Since the global pandemic started, our society has been making strides to fight and contain the virus. We have implemented many new societal norms such as social distancing, contactless delivery and increased use of masks, gloves and hand sanitizers. While these are a necessity in order to fight the spread of COVID-19, it is causing us to lose ground in the fight for a greener planet.
Due to the stay-at-home order and social distancing policies, most restaurants around the US have shifted to a take-out routine which increases the usage of single-use packaging. Because of the concern of the virus living on surfaces, businesses like Starbucks has stopped allowing customers to use their own cups and many supermarkets have suspended the use of reusable bags for bagging groceries. While no scientific studies have definitively confirmed that new plastic packaging is safer than reusable ones, the added risk of relying on customers to clean or disinfect their containers is not something these companies want to take.
The fight against COVID-19 has led to an influx of medical plastic and polymer wastes such as masks, faceshields, gloves and gowns that may be contaminated. While it is possible for some items to be recycled, the added risk and cleaning requirements have led hospitals to shy away from sustainable efforts. According to a WHO study in 2018, High-income countries like the US generate approximately 0.5kg of hazardous waste per bed per day. Until the pandemic subsides, there will continue to be more hazardous and non-hazardous polymer materials produced.
Even though there is a surge in plastics waste, many recycling centers around the country and around the world were shut down or reduced in capacity due to the pandemic. Some good news is that even with the increase in the use of disposable items, the nature of the lockdown has led to less trash collected by commercial businesses. Recology, a San Francisco Bay area waste disposal company has found a 5% increase in residential collection of trash despite a 20% drop in commercial trash from office buildings, stores, hotels and restaurants. The amount of commercial trash is likely to increase when businesses start to open up, and might overwhelm collection facilities as they open up too.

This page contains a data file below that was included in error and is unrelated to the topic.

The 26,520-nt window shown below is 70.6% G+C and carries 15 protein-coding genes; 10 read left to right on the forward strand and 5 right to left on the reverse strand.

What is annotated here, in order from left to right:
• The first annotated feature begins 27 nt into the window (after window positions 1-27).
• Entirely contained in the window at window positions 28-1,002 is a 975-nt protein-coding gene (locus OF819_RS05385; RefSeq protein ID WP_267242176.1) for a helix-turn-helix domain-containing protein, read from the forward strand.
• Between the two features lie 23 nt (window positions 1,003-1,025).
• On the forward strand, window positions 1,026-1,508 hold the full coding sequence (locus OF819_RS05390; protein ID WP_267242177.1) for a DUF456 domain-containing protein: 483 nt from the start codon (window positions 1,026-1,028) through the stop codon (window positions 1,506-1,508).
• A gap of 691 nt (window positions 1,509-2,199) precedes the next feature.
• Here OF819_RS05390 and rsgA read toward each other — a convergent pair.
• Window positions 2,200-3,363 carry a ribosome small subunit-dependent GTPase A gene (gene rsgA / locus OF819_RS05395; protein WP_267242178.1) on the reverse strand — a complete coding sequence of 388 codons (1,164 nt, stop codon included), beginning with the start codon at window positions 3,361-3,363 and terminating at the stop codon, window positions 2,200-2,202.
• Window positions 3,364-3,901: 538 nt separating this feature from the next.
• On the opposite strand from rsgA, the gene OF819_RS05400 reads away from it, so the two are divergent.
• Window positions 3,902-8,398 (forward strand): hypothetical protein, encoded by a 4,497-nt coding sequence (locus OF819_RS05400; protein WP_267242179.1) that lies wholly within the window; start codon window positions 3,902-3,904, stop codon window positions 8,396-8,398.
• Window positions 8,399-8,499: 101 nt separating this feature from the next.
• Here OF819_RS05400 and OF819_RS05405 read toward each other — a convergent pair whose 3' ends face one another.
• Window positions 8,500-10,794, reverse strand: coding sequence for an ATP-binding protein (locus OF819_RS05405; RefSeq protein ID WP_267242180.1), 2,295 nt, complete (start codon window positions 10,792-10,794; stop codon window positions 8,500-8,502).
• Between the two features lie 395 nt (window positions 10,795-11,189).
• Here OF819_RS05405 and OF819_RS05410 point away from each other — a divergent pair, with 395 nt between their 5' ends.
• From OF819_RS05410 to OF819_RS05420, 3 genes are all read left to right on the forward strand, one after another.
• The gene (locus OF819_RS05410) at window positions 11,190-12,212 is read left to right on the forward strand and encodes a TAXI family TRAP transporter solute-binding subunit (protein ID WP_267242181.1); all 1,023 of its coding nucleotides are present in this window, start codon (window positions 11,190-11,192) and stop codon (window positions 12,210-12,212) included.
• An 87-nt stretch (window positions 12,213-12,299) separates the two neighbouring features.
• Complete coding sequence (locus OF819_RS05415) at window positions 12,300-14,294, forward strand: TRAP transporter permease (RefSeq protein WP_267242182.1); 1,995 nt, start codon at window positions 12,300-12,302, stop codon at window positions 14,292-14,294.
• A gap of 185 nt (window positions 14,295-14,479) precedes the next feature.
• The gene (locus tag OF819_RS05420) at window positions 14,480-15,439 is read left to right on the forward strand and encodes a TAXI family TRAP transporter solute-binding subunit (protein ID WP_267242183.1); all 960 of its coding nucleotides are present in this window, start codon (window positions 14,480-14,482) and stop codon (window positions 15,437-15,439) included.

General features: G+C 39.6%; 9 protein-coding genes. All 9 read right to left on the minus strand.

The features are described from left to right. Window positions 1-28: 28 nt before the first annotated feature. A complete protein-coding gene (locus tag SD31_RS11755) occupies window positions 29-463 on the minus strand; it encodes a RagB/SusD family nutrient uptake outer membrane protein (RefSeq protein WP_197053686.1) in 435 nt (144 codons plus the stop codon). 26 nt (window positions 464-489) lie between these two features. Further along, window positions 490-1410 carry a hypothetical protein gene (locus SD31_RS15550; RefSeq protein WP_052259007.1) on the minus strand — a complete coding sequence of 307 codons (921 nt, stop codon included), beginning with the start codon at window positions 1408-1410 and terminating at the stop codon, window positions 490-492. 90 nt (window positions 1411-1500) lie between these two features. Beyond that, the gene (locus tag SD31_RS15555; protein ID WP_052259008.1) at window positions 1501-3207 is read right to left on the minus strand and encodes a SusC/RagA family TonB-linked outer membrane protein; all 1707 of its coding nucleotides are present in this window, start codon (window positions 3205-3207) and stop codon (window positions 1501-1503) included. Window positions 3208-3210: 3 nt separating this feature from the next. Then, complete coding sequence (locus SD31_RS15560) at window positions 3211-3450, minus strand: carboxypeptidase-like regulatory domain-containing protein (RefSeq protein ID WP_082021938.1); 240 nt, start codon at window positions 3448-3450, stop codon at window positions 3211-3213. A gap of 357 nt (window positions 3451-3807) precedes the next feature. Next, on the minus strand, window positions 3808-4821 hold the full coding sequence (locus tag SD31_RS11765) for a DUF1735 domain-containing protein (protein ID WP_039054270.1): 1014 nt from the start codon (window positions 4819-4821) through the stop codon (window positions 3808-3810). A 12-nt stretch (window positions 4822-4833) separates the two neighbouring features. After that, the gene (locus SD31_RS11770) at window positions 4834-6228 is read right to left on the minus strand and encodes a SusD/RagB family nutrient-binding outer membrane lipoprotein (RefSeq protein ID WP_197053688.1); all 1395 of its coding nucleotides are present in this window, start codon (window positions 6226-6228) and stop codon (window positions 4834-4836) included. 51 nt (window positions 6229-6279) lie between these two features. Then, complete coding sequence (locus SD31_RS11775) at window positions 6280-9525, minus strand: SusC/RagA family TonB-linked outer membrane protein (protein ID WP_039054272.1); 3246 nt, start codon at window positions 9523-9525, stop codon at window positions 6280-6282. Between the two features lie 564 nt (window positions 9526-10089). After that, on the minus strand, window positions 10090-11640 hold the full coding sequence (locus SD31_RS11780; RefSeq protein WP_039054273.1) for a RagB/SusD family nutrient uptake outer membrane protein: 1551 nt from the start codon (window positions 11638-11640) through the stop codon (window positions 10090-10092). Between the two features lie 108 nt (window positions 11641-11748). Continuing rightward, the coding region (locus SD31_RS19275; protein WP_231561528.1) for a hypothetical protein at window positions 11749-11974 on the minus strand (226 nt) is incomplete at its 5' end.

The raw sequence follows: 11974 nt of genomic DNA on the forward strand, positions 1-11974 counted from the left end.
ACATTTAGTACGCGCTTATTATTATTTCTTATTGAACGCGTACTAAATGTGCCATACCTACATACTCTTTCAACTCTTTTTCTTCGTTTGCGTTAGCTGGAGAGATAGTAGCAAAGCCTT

What can you do? We started the Ray’cycle Quarantine Challenge to help combat this issue as we saw firsthand the increase in single use items. We will be collecting specific items in an attempt to take pressure off of waste management companies as well as to spearhead a sustained community habit to help tackle current and future recycling issues. While we are all dealing with the global pandemic, the fight for a greener planet has taken a backseat role in society. To those feeling guilty about their waste production during the pandemic, your health is the highest priority. Using single use items helps ensure your health and safety during these uneasy times and your waste is offset by the lack of commercial waste. Being mindful of your waste is the best thing you can do at the moment, and as always you can donate your plastic checkout bags, bottle caps, coffee pods and bubble wrap to our Ray’cycle program in exchange for a gift created from the materials you send.